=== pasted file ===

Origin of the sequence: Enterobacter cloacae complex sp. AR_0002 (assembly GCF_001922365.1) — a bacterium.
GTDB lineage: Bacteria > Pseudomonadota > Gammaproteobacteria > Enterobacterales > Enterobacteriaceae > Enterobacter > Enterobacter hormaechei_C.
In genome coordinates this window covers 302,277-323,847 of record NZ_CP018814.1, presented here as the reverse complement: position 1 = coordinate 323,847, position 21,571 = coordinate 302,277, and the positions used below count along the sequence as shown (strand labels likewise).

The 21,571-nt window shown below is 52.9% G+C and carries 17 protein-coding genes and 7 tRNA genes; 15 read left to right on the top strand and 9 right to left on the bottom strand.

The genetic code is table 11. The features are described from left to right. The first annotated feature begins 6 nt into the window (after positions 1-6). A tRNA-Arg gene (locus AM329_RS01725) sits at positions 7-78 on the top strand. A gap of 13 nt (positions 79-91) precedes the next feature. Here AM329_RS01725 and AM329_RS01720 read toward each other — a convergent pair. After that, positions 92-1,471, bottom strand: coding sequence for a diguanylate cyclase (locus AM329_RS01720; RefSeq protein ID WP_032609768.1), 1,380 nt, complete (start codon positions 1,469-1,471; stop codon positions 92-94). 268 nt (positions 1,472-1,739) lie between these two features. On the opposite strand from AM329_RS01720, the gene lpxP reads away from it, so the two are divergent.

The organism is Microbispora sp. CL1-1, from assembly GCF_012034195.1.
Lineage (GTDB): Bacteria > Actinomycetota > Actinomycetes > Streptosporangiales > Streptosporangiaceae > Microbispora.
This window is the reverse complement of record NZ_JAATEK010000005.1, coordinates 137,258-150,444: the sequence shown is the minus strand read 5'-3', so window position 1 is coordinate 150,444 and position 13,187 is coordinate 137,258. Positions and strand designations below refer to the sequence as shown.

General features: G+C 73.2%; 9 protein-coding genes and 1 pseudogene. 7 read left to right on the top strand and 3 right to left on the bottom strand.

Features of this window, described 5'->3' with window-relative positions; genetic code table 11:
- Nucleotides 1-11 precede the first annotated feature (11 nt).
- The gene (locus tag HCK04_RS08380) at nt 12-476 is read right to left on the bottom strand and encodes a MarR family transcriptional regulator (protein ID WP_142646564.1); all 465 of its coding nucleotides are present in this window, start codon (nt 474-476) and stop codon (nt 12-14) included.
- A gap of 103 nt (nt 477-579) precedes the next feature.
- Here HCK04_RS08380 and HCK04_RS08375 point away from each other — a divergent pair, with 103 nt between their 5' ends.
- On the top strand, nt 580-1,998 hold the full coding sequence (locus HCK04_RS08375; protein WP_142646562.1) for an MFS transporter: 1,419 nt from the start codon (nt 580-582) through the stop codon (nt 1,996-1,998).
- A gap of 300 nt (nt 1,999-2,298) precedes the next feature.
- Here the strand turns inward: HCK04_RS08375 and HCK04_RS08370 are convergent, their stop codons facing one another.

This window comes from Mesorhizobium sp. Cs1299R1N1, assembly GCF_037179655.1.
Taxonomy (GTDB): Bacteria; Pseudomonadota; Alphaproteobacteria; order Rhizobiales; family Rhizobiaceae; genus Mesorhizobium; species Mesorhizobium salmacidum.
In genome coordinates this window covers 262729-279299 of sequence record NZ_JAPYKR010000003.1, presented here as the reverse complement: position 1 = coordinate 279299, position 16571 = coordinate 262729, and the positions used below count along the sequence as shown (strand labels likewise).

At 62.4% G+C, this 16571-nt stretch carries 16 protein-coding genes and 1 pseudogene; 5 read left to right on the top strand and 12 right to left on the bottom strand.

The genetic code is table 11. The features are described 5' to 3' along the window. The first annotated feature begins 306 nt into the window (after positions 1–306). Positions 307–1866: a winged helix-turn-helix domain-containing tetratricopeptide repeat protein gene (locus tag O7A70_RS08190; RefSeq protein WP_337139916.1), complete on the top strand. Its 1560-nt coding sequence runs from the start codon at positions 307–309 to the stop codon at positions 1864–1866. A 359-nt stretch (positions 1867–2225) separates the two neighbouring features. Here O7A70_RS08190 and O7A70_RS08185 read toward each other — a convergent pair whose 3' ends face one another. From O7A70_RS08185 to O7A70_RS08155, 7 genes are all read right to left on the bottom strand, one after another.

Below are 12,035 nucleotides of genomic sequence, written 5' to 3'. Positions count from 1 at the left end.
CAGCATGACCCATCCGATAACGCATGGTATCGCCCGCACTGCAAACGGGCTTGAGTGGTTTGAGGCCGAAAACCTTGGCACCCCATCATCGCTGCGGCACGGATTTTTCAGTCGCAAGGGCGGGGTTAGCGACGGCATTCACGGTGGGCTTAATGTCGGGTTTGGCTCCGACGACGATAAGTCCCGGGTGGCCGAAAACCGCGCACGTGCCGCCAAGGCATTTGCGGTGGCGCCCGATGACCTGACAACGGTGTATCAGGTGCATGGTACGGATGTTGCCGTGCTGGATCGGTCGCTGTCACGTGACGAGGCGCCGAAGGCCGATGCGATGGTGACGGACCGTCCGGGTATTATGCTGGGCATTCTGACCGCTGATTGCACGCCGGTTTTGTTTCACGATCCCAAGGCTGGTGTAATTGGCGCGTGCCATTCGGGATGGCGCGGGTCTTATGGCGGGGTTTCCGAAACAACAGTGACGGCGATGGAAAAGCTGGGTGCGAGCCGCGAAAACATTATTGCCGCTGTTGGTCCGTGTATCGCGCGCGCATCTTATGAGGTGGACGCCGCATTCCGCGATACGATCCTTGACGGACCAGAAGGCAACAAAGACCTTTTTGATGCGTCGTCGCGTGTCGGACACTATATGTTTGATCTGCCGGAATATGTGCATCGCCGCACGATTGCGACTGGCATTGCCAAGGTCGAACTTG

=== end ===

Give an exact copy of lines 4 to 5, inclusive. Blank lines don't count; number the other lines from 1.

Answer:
The 21,571-nt window shown below is 52.9% G+C and carries 17 protein-coding genes and 7 tRNA genes; 15 read left to right on the top strand and 9 right to left on the bottom strand.

The genetic code is table 11. The features are described from left to right. The first annotated feature begins 6 nt into the window (after positions 1-6). A tRNA-Arg gene (locus AM329_RS01725) sits at positions 7-78 on the top strand. A gap of 13 nt (positions 79-91) precedes the next feature. Here AM329_RS01725 and AM329_RS01720 read toward each other — a convergent pair. After that, positions 92-1,471, bottom strand: coding sequence for a diguanylate cyclase (locus AM329_RS01720; RefSeq protein ID WP_032609768.1), 1,380 nt, complete (start codon positions 1,469-1,471; stop codon positions 92-94). 268 nt (positions 1,472-1,739) lie between these two features. On the opposite strand from AM329_RS01720, the gene lpxP reads away from it, so the two are divergent.